So now you’re married and you finally get into a groove but then you decide to throw a child into the mix and BOOM, complete chaos. I thought marriage was a lot of work….WOW, try raising a child together! Neither one of you know what the heck you’re doing, despite how many babies you’ve been around, because it’s different when it’s your own. Now you’re both are trying to figure it out like you’re trapped inside some giant maze while trying not to kill each other…because yes, you will at some point want to kill each other. Parenting is literally the hardest job in the world and I think anyone that has children will agree. There is nothing in the world like it. You are solely responsible for another human life as long as you live. It’s your job to raise your child/children to be the best possible version of themselves. That’s a heavy burden to bear, especially for a Type A perfectionist like myself. And when you have two individuals sharing this responsibility there are going to be some arguments, or a bunch!

Children change your marriage. I never thought it would change it so much but it does. Sure, I love my husband and he loves me but things are just different. Our lives revolve around our daughter and not in a bad way, but a way that we are her caretakers and she’s our number one priority right now. You do things differently and sometimes there is frustration with that. You argue about sharing baby responsibilities and often even place and verbalize blame and judgments. You have expectations of one another and get upset when the other isn’t meeting those. Maybe your expectations are unrealistic, which can cause even more frustration. Some days the baby/kids are fine, and you argue just to argue. You become emotionally, mentally and physically exhausted that you can’t even remember the last time you had a date night that involved actually leaving the house and the baby/kids. Your relationship inevitably takes a back seat and not by choice. Things start to feel one-sided and you find yourself placing personal attacks on one another. You let your own insecurities as a parent get the best of you. You take out the difficulty of balancing life, work, a marriage and raising children on each other. You stop acting like a team. You are on the battlefield and you are both armed.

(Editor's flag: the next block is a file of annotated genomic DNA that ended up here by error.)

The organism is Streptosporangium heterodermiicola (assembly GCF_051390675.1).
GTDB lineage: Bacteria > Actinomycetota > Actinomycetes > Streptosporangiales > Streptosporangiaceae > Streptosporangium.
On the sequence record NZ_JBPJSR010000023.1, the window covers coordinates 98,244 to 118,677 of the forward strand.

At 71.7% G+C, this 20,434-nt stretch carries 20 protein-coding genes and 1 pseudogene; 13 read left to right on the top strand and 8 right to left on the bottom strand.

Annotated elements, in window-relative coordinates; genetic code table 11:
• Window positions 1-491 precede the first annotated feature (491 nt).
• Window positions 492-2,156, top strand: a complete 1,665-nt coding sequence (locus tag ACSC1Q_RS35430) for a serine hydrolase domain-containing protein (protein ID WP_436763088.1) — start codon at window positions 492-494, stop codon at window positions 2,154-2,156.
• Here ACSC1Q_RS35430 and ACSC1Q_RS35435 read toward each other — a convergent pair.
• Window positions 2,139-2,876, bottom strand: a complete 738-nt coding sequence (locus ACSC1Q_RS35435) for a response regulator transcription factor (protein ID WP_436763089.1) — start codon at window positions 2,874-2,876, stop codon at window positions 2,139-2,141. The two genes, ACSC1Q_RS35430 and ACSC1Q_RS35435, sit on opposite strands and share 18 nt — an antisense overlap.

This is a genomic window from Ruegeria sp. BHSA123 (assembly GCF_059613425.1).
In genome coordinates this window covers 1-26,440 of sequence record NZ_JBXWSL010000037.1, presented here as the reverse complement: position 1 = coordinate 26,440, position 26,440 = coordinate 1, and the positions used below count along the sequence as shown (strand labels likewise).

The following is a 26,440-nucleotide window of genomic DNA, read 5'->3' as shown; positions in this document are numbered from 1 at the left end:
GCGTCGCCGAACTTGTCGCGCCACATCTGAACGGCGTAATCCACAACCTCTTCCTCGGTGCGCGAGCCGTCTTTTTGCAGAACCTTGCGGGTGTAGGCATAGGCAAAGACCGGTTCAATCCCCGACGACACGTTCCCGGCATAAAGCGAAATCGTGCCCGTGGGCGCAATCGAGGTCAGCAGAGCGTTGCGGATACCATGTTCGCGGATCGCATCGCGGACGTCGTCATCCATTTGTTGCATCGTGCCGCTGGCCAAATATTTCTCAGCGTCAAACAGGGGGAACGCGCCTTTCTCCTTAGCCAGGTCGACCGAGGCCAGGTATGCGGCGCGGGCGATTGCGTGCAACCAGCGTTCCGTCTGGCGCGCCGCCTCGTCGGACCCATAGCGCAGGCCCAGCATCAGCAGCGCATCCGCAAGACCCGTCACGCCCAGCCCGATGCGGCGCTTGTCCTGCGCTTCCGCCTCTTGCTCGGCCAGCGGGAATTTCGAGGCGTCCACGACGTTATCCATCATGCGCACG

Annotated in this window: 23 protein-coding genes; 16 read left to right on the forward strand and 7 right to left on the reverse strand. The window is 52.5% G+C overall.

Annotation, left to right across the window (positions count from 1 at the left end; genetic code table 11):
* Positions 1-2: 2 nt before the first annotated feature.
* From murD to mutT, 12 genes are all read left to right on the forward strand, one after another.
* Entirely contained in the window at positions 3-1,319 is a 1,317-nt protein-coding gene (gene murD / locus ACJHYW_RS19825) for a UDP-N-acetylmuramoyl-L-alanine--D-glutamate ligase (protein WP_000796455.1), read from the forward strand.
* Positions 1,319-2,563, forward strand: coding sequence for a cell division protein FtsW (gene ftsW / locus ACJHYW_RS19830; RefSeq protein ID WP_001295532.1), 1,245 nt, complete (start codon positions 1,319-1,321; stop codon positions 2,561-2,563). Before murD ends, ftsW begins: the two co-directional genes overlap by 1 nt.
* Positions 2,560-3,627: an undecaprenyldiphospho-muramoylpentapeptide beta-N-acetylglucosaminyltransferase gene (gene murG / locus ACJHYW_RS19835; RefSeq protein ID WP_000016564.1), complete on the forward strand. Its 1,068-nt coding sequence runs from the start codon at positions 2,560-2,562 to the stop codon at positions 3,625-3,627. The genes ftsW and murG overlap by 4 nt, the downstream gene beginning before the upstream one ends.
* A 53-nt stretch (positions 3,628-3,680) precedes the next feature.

So, what do you do? Give up? Quit? Fight until death? Leave? Well, I hope you do none of those things. Marriage is a vow…”for richer or for poorer, in sickness and in health, in good times and in bad…until death parts you.” I take those vows very seriously and while I truly believe we’d never leave one another, I understand how people can get divorced after having kids. I love my husband more than anything and we are still discovering how to be parents, but there’s no one else I’d rather go through this process with than him. Sometimes when I’m really angry I put myself back to the day of our wedding. I envision different moments from that day and how I felt. I remember the love and pure joy I felt and then ask myself, do I really want to fight with him about this? You pick and choose your battles in marriage, whether you have kids or not. As a couple who has a child, we are taking this journey together and working on being more supportive than critical, more loving than unkind, and more understanding that judgmental. I can say at times it’s been amazing and others it’s been a battlefield, but in the end we learn, we grow and we get better. We get better because we want to. Love doesn’t have to always be a battlefield.